PostSubject: Re: Competition for land uses   Sat Mar 22, 2014 1:55 pm

EddieM wrote:
A Walk in the Woods at Night

I walk alone with all light gone
Along a fence where power is not strong
There are no faces, no scenes, no sight
Except where I aim my trusty light

Walk, I do, and think and look
If this is all that, in life, it took
To farm, to live, to win, to be
Wouldn't it be nice for all to see

But me, yes me, I'm working here
Nothing purely poetic of this walk, so dear
I'm looking for a special and hidden short
"That's it!", is my lonely and dark retort

I turn, and home, I surely head
The walk is over; it's time for bed
Tomorrow's chore will wait for light
To fix the short I found last night.



Absolutely fabulous!!!!!
Back to top Go down
http://www.mtmableangus.co.nz
Grassfarmer



Posts : 714
Join date : 2010-09-27
Location : Belmont, Manitoba, Canada

PostSubject: Re: Competition for land uses   Sat Mar 22, 2014 6:07 pm

You know Eddie I do believe our grass is longer than yours Very Happy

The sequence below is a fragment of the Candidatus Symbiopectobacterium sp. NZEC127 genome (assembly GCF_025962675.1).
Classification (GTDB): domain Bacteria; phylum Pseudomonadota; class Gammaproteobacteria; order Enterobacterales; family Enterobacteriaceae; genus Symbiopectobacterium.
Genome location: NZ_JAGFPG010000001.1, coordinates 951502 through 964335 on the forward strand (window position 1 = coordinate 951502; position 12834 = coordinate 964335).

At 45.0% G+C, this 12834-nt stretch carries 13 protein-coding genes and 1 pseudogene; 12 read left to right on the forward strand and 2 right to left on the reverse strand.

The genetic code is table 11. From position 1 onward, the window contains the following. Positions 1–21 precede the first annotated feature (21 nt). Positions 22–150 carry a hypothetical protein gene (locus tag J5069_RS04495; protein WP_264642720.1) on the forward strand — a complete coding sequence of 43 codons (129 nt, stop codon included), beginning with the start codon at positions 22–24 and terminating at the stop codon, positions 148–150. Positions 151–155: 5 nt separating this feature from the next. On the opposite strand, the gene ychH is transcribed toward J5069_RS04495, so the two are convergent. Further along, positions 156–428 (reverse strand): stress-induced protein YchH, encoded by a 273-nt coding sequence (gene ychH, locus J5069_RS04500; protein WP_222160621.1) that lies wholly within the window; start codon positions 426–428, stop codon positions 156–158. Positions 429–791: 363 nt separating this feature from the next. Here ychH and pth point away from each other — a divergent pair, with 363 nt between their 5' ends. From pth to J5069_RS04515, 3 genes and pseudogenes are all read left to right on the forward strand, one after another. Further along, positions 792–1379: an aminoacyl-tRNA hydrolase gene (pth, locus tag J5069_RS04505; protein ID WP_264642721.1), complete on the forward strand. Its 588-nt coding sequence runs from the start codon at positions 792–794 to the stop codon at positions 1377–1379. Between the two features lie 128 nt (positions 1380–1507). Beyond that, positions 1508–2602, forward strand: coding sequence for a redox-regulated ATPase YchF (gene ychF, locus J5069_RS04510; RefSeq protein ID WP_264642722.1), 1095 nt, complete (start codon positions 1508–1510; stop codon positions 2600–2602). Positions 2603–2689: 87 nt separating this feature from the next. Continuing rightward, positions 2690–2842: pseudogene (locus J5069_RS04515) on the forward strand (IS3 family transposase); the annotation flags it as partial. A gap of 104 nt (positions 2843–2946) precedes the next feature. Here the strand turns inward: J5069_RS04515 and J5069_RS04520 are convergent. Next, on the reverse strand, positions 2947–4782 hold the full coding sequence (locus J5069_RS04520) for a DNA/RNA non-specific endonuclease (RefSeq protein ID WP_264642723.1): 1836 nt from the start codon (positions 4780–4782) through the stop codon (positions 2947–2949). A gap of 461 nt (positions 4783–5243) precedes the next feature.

Problem is it's last years and we can't get to it. That's a 27"snowshoe Sad 


But I think I found one problem on my fence. Lead out wire is on one side, earth wire on the other - over zealous snow pushing when feeding cows on the other side Rolling Eyes 
Back to top Go down
http://www.luingcattle.com
pukerimu



Posts : 100
Join date : 2012-06-02
Location : Norsewood, New Zealand

PostSubject: Re: Competition for land uses   Thu Mar 27, 2014 12:06 am

When you get snow like that do you get days and days of cold, wet snow and then fine, or does the snow come every few days with fine in between, or do you get a blizzard and then deal with the aftermath?